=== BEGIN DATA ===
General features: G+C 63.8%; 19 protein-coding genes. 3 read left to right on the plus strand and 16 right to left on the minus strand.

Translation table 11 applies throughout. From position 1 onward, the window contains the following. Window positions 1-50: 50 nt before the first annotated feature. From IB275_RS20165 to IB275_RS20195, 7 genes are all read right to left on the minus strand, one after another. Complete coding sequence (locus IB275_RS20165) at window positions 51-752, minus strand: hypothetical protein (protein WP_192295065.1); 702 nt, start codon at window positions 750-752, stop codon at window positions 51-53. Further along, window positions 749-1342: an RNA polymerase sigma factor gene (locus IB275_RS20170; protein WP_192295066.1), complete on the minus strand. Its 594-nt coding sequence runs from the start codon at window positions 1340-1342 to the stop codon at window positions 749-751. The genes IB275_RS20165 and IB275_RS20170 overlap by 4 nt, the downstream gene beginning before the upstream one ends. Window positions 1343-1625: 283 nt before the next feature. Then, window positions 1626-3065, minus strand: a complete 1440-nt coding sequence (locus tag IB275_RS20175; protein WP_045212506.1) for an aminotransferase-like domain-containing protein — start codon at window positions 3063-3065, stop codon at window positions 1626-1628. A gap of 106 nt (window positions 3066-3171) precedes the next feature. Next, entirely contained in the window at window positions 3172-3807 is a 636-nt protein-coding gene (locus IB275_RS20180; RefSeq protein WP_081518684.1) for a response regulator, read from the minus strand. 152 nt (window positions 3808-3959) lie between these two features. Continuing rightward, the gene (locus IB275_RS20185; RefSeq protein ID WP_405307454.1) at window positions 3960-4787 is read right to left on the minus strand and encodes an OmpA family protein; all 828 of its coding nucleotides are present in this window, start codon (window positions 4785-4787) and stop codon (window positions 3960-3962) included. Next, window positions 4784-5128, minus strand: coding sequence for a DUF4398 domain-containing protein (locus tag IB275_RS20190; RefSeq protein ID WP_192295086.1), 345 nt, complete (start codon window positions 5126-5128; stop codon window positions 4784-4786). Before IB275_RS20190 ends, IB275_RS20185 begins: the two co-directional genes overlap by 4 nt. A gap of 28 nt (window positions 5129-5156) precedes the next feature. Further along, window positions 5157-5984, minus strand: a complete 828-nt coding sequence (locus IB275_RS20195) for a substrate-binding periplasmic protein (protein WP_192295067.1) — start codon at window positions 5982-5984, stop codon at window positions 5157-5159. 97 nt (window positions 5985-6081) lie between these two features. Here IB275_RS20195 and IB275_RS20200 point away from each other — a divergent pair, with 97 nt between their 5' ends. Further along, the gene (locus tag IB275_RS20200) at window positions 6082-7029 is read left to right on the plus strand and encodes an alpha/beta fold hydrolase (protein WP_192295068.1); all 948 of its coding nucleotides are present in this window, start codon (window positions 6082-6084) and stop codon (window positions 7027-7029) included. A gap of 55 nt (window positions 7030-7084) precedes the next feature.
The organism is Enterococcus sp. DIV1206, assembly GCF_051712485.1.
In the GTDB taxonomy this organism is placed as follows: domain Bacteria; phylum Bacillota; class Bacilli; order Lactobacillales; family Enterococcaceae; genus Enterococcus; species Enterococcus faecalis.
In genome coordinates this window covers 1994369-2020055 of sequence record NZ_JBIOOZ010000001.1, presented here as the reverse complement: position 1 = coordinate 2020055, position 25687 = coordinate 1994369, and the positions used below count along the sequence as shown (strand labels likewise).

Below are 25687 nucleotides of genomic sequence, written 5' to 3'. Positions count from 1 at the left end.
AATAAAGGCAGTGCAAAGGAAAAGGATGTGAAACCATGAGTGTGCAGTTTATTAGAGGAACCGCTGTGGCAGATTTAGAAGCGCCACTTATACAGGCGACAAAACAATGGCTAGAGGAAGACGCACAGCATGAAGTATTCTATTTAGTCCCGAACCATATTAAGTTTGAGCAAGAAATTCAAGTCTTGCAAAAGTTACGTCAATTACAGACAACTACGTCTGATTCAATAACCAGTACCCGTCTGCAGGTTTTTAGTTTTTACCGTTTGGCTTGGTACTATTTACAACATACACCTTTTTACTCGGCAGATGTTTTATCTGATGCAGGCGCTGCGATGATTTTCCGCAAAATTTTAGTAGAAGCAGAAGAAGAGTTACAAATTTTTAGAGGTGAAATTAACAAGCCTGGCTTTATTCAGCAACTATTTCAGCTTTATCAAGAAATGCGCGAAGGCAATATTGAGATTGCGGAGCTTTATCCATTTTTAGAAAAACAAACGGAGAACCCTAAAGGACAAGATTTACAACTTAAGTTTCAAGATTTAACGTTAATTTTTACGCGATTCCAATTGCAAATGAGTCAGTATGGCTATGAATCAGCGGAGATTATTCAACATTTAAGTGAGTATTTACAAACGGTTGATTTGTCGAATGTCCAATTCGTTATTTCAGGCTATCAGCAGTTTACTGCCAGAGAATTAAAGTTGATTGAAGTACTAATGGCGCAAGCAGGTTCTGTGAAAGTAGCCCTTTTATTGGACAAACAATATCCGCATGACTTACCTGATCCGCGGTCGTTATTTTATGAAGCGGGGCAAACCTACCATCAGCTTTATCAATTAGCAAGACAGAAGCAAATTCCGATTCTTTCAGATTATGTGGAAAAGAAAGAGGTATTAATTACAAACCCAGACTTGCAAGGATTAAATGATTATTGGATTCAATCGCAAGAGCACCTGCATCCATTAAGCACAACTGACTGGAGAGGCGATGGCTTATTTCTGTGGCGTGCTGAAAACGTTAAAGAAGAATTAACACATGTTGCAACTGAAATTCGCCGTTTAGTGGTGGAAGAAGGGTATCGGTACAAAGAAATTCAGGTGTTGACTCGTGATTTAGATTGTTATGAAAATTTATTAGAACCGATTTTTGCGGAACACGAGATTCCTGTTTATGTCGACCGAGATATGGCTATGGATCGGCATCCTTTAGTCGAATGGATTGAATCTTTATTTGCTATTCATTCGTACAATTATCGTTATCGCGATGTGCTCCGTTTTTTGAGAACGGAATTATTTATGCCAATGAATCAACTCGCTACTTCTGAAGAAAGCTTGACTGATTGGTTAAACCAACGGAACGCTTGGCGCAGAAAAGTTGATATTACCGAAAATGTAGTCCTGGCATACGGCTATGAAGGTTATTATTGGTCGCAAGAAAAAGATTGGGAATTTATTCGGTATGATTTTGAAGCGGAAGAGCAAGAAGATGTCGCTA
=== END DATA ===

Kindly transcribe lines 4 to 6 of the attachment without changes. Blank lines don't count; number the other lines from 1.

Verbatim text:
In the GTDB taxonomy this organism is placed as follows: domain Bacteria; phylum Bacillota; class Bacilli; order Lactobacillales; family Enterococcaceae; genus Enterococcus; species Enterococcus faecalis.
In genome coordinates this window covers 1994369-2020055 of sequence record NZ_JBIOOZ010000001.1, presented here as the reverse complement: position 1 = coordinate 2020055, position 25687 = coordinate 1994369, and the positions used below count along the sequence as shown (strand labels likewise).

Below are 25687 nucleotides of genomic sequence, written 5' to 3'. Positions count from 1 at the left end.